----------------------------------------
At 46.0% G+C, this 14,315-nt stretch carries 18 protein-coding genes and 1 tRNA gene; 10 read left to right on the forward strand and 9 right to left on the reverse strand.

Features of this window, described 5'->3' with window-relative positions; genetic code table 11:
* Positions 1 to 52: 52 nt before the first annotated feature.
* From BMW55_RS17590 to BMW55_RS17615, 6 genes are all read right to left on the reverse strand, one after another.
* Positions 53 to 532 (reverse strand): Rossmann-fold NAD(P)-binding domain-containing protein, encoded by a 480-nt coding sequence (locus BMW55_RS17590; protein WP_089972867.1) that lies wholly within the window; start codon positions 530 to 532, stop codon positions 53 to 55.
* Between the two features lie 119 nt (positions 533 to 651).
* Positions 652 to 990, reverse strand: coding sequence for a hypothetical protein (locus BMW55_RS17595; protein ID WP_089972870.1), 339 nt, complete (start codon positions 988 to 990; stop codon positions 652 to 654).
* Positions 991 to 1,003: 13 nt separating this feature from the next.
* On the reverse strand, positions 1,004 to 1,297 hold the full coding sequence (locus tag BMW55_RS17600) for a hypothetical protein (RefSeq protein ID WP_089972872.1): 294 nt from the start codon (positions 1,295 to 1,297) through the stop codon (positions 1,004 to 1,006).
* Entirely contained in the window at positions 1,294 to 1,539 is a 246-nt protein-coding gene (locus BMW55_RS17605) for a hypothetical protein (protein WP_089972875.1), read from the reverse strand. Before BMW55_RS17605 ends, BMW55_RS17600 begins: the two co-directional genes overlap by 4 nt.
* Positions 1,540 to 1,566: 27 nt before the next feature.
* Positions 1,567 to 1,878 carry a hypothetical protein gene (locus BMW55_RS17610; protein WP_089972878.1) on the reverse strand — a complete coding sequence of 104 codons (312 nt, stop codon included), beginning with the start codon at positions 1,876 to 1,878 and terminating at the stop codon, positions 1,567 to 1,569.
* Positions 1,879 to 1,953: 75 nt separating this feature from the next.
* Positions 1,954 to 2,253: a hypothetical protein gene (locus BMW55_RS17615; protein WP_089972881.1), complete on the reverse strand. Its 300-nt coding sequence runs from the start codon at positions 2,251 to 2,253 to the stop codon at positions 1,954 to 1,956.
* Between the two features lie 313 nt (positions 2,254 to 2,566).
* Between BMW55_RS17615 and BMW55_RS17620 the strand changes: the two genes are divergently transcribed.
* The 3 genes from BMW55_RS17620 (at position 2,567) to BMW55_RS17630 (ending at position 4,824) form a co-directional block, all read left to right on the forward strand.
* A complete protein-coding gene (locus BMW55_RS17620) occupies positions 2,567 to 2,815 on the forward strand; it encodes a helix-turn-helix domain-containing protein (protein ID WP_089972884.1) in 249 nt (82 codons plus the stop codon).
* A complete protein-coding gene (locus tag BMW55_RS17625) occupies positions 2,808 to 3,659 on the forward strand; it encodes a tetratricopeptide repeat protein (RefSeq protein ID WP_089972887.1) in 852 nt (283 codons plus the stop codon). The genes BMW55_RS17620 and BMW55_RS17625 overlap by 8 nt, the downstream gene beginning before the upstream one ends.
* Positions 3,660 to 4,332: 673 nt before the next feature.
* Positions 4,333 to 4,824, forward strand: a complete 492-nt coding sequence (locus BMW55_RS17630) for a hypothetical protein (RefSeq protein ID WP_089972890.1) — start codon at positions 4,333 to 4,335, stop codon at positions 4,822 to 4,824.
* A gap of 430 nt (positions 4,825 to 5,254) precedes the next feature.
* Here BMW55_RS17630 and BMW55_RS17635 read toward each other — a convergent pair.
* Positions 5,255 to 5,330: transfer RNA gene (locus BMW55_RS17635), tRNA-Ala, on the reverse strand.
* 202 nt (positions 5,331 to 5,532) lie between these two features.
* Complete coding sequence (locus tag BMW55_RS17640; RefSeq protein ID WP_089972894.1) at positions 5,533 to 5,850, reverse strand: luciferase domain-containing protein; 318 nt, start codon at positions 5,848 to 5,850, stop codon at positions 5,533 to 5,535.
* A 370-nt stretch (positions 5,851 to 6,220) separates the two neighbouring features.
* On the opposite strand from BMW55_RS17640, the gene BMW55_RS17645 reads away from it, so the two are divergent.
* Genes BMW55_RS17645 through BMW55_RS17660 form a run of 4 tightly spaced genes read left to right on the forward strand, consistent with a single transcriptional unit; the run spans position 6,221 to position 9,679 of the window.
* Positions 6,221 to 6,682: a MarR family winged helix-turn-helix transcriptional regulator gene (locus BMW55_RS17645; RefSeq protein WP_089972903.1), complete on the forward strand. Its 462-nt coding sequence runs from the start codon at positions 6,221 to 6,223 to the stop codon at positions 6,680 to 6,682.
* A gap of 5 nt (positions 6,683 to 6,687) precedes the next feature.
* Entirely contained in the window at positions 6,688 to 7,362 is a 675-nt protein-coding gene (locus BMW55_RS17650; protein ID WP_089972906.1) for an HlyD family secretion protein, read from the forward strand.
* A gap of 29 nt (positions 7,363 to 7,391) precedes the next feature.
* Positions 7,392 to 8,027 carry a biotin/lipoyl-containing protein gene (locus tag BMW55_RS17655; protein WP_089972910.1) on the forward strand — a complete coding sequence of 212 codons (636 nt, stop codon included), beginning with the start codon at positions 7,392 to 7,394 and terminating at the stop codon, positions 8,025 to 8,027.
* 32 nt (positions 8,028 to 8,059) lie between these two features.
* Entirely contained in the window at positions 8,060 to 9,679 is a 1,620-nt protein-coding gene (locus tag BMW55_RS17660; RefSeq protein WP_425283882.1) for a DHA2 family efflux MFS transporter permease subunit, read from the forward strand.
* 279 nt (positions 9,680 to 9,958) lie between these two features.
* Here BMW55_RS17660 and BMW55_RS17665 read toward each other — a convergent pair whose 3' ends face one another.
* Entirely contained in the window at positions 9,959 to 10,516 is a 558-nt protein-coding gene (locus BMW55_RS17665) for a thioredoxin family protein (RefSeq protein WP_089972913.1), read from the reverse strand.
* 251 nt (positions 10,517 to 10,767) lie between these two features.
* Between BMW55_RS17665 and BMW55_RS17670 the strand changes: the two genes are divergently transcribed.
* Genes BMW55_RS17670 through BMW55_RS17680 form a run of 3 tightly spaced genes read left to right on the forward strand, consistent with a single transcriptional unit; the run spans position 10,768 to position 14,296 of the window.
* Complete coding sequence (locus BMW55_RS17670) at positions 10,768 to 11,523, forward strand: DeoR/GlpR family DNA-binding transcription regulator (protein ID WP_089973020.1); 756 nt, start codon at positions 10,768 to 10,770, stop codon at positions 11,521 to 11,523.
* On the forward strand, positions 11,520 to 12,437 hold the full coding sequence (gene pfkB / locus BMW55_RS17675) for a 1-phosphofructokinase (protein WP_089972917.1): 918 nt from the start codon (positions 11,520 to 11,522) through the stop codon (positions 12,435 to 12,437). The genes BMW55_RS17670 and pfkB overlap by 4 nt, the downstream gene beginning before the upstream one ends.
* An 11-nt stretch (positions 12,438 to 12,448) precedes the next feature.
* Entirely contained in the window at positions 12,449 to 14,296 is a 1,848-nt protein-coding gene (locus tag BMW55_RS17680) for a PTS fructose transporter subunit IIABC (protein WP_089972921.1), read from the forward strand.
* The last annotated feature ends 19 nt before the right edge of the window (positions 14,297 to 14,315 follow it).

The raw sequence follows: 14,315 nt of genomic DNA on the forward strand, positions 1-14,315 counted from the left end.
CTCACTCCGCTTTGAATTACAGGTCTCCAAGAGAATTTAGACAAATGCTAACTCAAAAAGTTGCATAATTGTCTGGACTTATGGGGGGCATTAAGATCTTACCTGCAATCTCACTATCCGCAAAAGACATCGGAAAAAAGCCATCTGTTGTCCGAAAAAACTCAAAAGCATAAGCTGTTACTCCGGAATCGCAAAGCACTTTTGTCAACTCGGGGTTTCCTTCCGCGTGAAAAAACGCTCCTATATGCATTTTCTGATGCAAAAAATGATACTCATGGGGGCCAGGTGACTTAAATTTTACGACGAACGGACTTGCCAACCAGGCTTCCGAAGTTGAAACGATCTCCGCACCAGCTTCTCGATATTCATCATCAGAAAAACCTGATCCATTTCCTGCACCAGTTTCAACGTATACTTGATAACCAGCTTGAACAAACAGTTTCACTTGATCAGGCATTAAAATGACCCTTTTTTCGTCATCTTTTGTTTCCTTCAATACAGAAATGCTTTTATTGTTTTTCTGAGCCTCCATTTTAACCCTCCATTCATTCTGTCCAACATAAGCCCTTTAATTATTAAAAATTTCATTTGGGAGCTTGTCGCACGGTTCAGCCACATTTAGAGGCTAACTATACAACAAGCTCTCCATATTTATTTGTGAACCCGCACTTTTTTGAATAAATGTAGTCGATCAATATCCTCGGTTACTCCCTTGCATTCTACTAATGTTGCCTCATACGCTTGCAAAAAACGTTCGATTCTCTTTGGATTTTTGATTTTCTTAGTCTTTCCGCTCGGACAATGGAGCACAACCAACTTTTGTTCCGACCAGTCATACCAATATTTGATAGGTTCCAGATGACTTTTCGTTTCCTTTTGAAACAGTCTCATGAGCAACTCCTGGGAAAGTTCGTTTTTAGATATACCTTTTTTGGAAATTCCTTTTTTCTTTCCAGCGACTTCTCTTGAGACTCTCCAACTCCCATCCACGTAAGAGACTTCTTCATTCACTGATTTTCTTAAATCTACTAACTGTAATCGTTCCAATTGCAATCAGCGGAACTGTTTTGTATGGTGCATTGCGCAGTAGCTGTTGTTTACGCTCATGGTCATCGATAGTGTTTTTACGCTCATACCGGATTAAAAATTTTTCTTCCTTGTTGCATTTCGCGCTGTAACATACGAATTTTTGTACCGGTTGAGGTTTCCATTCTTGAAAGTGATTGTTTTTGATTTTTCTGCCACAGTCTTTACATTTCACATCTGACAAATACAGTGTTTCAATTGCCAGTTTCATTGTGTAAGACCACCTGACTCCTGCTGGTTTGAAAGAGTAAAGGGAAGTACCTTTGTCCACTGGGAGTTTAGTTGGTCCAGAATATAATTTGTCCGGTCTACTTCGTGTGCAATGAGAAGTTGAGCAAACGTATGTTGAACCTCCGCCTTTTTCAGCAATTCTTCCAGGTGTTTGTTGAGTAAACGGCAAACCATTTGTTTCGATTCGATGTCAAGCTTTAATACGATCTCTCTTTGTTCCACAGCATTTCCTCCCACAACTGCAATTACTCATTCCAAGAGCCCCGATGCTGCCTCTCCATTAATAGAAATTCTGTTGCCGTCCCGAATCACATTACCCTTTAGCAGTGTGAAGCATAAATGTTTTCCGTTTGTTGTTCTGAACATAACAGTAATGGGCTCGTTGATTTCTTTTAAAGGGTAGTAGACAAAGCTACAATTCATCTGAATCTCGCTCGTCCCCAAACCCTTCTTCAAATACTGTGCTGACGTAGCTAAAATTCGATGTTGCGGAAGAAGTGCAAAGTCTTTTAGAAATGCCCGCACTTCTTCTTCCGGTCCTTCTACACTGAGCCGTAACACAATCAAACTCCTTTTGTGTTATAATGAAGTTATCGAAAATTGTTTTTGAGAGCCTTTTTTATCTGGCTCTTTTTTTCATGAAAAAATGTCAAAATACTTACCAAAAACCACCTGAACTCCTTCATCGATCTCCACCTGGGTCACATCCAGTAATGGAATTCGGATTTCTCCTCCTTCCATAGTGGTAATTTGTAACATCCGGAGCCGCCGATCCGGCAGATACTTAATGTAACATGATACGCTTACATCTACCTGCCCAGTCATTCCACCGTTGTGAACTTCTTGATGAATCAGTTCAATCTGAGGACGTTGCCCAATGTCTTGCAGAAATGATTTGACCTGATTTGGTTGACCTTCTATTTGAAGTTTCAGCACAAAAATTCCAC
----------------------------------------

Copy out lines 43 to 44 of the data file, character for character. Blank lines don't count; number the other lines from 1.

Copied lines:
* Complete coding sequence (locus BMW55_RS17670) at positions 10,768 to 11,523, forward strand: DeoR/GlpR family DNA-binding transcription regulator (protein ID WP_089973020.1); 756 nt, start codon at positions 10,768 to 10,770, stop codon at positions 11,521 to 11,523.
* On the forward strand, positions 11,520 to 12,437 hold the full coding sequence (gene pfkB / locus BMW55_RS17675) for a 1-phosphofructokinase (protein WP_089972917.1): 918 nt from the start codon (positions 11,520 to 11,522) through the stop codon (positions 12,435 to 12,437). The genes BMW55_RS17670 and pfkB overlap by 4 nt, the downstream gene beginning before the upstream one ends.